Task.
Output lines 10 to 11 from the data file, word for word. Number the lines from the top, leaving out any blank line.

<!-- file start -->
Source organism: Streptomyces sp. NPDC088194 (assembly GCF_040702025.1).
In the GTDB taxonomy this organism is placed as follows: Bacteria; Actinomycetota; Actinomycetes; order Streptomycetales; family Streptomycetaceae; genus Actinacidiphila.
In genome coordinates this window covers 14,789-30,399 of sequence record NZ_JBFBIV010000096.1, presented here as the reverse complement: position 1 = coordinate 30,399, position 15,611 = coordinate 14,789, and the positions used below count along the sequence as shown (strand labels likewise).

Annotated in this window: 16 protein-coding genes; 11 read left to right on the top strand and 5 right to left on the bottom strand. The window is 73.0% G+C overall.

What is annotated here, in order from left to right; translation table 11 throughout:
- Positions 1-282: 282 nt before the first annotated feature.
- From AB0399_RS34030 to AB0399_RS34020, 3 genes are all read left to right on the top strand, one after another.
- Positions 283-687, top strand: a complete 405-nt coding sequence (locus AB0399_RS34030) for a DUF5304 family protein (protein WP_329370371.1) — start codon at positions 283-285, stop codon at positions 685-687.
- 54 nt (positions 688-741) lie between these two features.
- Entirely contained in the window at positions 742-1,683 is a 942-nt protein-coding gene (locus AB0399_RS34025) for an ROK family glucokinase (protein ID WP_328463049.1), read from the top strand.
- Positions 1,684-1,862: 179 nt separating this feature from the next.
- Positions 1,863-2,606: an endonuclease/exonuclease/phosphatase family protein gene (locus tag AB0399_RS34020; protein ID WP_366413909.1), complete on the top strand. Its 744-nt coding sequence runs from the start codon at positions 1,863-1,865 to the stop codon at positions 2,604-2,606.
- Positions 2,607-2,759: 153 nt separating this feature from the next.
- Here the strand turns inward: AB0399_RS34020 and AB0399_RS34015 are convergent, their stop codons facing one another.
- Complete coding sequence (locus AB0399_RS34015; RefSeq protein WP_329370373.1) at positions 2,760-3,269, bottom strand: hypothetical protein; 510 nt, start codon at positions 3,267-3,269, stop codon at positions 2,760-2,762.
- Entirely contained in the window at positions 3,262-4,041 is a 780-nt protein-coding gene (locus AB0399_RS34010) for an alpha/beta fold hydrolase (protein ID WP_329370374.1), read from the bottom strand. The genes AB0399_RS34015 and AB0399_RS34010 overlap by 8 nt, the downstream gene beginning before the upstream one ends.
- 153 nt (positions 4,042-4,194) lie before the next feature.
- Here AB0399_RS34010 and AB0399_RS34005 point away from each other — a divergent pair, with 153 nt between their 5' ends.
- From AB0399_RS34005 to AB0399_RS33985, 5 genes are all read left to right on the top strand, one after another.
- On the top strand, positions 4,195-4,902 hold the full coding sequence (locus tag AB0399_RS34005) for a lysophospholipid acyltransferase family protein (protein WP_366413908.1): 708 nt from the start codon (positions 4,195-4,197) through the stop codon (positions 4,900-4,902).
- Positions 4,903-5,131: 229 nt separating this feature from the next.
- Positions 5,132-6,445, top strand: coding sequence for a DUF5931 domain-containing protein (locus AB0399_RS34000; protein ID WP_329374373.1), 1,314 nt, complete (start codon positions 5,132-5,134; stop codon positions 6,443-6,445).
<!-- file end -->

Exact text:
- Entirely contained in the window at positions 742-1,683 is a 942-nt protein-coding gene (locus AB0399_RS34025) for an ROK family glucokinase (protein ID WP_328463049.1), read from the top strand.
- Positions 1,684-1,862: 179 nt separating this feature from the next.